Two of three school districts employ dyslexia therapist

Published 7:00 am Saturday, May 25, 2019

Parents of children in some of the county’s school districts are concerned that students with dyslexia are not receiving the amount of help they need while in school.

The alleged limited or lack of access to a dyslexia therapist has caused about 200 parents to sign a petition. Two parents also expressed their financial concerns because they say they have to pay for private services.

Jennifer Taggard’s daughter attends Picayune School District, and she said that since there is no dyslexia therapist on staff, her daughter has limited access to help while in school, forcing Taggard to seek help from a private therapist at her own expense.

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Even though the District does not have a dedicated therapist on staff, she said the teachers do all they can to help her daughter.

“They just want to see their kids succeed,” Taggard said.

There is a specialized school in Petal called the 3-D School, but sending her child there would mean taking her from her friends.

Keri Sanders’ child attends the Pearl River County School District, which has a dedicated dyslexia therapist in training on staff. However, Sanders said that she feels there are not enough staff to help the many children diagnosed with dyslexia in that District, so she also had to enroll her child in private therapy sessions at a monthly expense of $320.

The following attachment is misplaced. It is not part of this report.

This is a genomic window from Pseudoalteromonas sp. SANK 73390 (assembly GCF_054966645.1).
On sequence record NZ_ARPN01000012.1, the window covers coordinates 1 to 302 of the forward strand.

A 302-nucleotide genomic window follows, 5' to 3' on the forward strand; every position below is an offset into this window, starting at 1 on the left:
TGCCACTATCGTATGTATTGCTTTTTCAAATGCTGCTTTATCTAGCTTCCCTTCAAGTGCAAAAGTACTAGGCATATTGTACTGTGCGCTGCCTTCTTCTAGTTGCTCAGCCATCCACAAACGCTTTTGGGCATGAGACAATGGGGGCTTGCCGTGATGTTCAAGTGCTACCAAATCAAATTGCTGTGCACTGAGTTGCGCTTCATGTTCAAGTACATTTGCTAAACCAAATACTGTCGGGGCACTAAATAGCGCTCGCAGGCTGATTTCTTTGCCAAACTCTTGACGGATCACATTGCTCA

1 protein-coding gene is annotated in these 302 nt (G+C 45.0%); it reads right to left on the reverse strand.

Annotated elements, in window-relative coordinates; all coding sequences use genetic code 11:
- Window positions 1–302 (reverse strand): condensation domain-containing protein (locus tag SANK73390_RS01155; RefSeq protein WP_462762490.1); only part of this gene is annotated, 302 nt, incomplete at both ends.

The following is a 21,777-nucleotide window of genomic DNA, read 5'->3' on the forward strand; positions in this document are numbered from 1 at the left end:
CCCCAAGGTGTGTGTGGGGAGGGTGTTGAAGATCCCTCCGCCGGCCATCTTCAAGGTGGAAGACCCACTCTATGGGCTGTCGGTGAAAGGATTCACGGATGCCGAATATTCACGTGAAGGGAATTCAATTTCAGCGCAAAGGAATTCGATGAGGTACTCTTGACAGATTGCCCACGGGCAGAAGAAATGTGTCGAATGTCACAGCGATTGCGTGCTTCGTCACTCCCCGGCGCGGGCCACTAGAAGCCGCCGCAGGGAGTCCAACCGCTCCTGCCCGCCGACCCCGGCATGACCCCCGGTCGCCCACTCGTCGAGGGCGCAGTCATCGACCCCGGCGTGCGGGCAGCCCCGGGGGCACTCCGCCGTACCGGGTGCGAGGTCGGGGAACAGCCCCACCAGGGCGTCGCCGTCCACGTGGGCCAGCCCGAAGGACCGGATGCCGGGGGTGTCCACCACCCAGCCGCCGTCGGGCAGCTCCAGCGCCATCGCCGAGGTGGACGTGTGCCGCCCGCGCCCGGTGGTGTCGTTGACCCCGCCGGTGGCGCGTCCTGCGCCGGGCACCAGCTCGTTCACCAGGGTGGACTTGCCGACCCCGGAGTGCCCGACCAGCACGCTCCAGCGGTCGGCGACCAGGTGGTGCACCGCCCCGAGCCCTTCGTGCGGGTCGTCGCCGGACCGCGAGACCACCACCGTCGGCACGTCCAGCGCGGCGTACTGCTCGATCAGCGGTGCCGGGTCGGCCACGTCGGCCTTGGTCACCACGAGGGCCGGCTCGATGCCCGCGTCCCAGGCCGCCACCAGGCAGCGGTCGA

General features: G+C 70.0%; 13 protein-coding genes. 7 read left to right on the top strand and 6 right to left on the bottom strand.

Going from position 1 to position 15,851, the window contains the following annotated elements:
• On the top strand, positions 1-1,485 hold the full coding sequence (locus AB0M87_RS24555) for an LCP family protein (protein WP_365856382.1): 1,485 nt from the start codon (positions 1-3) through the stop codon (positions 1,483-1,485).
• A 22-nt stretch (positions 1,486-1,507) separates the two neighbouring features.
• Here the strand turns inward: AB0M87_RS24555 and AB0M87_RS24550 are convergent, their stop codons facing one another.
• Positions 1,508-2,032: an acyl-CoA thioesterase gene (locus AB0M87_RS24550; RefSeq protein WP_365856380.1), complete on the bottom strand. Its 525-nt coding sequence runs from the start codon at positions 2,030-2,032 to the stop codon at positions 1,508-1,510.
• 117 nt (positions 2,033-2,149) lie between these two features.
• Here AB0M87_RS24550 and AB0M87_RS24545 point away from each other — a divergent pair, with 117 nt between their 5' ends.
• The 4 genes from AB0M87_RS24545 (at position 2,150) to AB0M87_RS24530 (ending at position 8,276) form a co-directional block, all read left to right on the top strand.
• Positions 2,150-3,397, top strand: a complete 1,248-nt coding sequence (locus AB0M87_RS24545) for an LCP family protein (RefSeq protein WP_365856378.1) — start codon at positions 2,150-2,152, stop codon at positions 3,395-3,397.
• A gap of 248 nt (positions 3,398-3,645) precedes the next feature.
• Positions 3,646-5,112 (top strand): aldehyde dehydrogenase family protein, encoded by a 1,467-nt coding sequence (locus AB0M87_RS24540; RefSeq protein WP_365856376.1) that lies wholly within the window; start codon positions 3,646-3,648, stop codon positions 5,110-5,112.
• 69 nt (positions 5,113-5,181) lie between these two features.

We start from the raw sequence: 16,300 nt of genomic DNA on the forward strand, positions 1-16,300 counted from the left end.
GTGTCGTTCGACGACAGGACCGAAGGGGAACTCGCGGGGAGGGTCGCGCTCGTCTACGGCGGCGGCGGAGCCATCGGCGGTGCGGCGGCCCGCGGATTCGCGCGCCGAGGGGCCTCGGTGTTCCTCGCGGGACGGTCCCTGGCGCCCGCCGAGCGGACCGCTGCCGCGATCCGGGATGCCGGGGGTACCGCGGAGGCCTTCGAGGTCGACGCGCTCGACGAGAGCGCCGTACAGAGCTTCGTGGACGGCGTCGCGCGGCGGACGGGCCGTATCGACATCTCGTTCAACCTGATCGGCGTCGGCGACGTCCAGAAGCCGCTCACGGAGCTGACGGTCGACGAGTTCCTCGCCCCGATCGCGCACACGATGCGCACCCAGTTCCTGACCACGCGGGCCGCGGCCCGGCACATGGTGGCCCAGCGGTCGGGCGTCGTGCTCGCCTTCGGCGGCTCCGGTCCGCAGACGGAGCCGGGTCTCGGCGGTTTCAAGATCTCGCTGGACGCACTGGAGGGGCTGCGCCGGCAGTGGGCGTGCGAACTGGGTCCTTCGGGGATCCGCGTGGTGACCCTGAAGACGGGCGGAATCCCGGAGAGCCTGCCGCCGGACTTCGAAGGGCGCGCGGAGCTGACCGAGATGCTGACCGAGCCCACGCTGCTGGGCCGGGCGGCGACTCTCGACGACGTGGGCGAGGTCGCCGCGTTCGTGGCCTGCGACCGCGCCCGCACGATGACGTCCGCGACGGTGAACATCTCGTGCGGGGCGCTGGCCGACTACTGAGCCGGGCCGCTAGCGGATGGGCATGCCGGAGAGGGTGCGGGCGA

Representatives of all three school districts said that children are screened for learning disabilities such as dyslexia in the spring of their kindergarten year. If a warning sign is noted, then that child is screened again in the fall of their first grade year. After the second screening, the District staff will notify the parents if there is a problem. At that point, it is up to the parent to have their child officially diagnosed.

Mike Posey, PRC School District’s Director of Student Services, said children are only seen by the therapist if the parents receive an official diagnosis from a licensed medical professional. Pearl River County School District Superintendent Alan Lumpkin said this is the second or third year the District has employed a dedicated dyslexia therapist. The administration and Board of Trustees made the financial commitment to hire a therapist because there is a need, but she is spread thin, he said.

Posey said the District could benefit from another therapist, but funding is limited.

“We recognize the difficulties those students have and strive to meet their needs with limited funding,” Posey said.

Kathryn Tanner, PRC’s therapist in training, said she currently works with 27 students at the elementary campus, five at the middle school and three who are attending high school.

Poplarville School District has a licensed dyslexia therapist on staff as well, said Superintendent Carl Merritt.

Within the Poplarville School District, the licensed therapist works with 35 to 40 students, mostly in grades K through 5. Diane Wise, Picayune School District’s Director of Exceptional Education, said the number of students with dyslexia is about the same as the other two districts.

However, she said there is no therapist on staff in the Picayune School District. Instead teachers are trained to help students overcome their dyslexia or other reading disorders, said Assistant Superintendent Brent Harrell. Wise said that the teachers utilize a combination of hands-on, visual and auditory exercises to help students with dyslexia. She said that every teacher in grades K through 6 is trained to work with students who need reading therapy.

Children in the districts with a therapist receive about an hour of therapy three to four times per week, depending on their needs.